COLUMBIA, 9/19/11 (Beat Byte) -- A publicly-funded Columbia City Channel video that features Karen Taylor, the founder of Keep Columbia Safe -- a private organization that lobbied for public safety cameras during the 2010 elections -- has sparked a heated controversy between members of Keep Columbia Free (KCF) and city officials.
The video -- a promotional piece entitled "Downtown Surveillance Cameras" -- has outraged red light and surveillance camera opponents, who say City Hall has no business using taxpayer money to fund private lobbying campaigns.
"I’m hoping you can provide me with information outlining the steps our organization, Keep Columbia Free, should take to have a similar promotional video directed and produced by city staff, hosted and promoted on the city website, and financed by the city," KCF president Mark Flakne emailed City Channel administrator Don Cizek.
Cizek apparently referred the matter to city public information officer Toni Messina, who on Tuesday tried to explain by calling the video production a "duty" authorized by the City Council and funded in the City budget.
"It is not private advocacy or an opinion piece, although the individual who brought the issue to voters' attention is prominently featured," Messina emailed Flakne. But Messina left herself open for additional criticism, both with her explanation of Taylor's prominent role and by later taking the video down from the city's website with no explanation.
"That was an unusual situation due to inability to schedule other internal spokespersons," Messina explained. "I hope this is clear and that you understand we will not be scheduling a video shoot with your organization."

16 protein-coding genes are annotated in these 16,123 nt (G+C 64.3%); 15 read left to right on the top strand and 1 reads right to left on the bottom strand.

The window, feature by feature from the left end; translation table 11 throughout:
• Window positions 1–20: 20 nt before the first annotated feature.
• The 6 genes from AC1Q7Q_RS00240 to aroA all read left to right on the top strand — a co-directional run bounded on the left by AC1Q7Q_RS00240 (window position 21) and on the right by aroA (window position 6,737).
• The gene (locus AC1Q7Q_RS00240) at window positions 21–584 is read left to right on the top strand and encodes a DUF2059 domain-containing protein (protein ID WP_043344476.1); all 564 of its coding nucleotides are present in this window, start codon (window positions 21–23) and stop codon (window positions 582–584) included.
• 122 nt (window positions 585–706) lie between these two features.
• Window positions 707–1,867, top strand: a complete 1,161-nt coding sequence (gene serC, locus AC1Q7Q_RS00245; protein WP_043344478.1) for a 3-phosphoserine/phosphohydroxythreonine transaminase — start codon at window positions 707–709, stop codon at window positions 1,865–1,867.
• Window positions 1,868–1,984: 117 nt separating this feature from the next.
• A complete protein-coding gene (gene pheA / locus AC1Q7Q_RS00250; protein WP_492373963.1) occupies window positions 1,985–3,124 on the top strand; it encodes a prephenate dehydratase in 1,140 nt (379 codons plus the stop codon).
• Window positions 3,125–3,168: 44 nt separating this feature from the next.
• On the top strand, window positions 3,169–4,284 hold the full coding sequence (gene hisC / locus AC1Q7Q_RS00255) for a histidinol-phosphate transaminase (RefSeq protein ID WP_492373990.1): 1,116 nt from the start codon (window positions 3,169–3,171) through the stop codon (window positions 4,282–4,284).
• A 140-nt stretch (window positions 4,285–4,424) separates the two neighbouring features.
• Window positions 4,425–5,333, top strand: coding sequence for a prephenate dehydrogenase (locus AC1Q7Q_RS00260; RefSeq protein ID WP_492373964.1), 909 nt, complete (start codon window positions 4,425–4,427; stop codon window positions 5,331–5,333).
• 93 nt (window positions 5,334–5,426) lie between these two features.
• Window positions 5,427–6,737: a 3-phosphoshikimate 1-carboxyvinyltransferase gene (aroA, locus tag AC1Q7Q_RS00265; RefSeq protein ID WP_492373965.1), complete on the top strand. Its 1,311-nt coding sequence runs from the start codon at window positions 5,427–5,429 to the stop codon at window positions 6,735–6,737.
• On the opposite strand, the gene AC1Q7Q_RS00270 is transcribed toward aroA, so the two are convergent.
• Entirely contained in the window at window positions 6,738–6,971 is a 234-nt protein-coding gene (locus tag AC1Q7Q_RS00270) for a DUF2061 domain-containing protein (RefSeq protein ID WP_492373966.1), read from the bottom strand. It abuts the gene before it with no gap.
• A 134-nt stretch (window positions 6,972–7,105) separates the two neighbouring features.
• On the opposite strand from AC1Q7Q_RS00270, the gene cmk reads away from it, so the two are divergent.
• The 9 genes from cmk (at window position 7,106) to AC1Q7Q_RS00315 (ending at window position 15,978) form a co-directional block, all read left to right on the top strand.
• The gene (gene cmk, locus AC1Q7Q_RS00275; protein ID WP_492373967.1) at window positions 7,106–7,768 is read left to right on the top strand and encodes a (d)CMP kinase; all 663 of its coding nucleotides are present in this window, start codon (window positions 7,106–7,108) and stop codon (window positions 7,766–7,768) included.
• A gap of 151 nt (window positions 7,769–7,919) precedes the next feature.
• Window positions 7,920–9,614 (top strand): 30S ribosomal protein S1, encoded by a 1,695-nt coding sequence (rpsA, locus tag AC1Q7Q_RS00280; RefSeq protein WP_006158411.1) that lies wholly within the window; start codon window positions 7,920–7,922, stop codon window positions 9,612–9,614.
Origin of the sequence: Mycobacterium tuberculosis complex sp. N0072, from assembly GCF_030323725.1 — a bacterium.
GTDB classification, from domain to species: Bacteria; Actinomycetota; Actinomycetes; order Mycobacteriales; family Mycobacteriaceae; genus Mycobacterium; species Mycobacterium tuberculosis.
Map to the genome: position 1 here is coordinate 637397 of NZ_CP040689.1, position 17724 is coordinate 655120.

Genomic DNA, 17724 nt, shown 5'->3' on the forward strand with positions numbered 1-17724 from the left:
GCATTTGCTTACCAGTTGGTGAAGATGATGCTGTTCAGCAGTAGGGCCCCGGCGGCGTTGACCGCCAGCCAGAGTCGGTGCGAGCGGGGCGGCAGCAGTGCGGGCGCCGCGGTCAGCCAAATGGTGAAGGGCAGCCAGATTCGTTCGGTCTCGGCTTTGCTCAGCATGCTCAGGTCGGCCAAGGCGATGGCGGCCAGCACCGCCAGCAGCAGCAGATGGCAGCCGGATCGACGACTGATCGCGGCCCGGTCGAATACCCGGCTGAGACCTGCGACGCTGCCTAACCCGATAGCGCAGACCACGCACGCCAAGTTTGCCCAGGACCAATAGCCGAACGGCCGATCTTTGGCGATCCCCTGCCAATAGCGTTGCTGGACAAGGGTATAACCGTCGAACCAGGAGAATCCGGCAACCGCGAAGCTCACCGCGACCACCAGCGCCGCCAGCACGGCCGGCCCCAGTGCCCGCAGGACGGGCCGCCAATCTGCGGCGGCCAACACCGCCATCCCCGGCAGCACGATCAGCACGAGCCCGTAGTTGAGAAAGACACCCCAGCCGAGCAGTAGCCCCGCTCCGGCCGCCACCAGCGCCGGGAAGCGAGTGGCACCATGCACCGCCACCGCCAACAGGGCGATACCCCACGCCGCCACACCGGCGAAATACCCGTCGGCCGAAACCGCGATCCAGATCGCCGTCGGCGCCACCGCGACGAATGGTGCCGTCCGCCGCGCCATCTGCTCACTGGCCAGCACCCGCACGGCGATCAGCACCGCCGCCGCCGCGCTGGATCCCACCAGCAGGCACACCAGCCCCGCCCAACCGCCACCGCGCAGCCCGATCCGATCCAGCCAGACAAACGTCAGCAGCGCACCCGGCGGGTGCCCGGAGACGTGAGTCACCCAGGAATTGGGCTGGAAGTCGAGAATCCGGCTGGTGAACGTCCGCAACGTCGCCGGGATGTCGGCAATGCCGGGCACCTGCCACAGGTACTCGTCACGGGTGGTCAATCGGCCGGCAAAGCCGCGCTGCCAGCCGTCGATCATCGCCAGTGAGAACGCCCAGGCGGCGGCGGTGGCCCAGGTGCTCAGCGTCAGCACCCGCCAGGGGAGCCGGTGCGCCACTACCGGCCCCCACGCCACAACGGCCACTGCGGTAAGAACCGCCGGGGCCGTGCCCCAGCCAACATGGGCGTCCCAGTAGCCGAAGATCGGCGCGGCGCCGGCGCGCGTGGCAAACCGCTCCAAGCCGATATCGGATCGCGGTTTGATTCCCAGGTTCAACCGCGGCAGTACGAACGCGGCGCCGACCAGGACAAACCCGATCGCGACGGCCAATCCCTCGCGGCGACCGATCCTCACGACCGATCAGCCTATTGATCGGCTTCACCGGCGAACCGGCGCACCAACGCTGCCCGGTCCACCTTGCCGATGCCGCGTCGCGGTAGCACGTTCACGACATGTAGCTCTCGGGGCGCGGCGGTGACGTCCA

But Flakne and his group say they don't understand "the department’s inability to schedule other internal spokespersons. Who did you ask to take part? Was this film made on a deadline of some sort?" Flakne emailed Messina Wednesday. "If so, why was there a deadline? How does your department’s inability to schedule internal spokespersons justify the use of a private, partisan spokesperson?"
Flakne's point references the highly-politicized nature of the so-called Proposition 1 campaign, during which downtown surveillance cameras were widely considered a "wedge" issue in the 2010 election -- a way to "wedge out" so-called "progressive" candidates opposed to the measure, and "wedge in" so-called Chamber of Commerce candidates who supported it.
That City Hall -- which should represent itself as a politically non-biased entity -- would fund the video only reinforces that concern.
"I also take issue with your statement that the video in question 'is not a private or an opinion piece,' since Ms. Taylor was allowed to outline the work of her private group and give several of her own unfounded opinions." Flakne told Messina. "Equal access to public institutions is a bedrock in the foundation of our American Republic and our beloved democratic rights. The City Channel is no exception."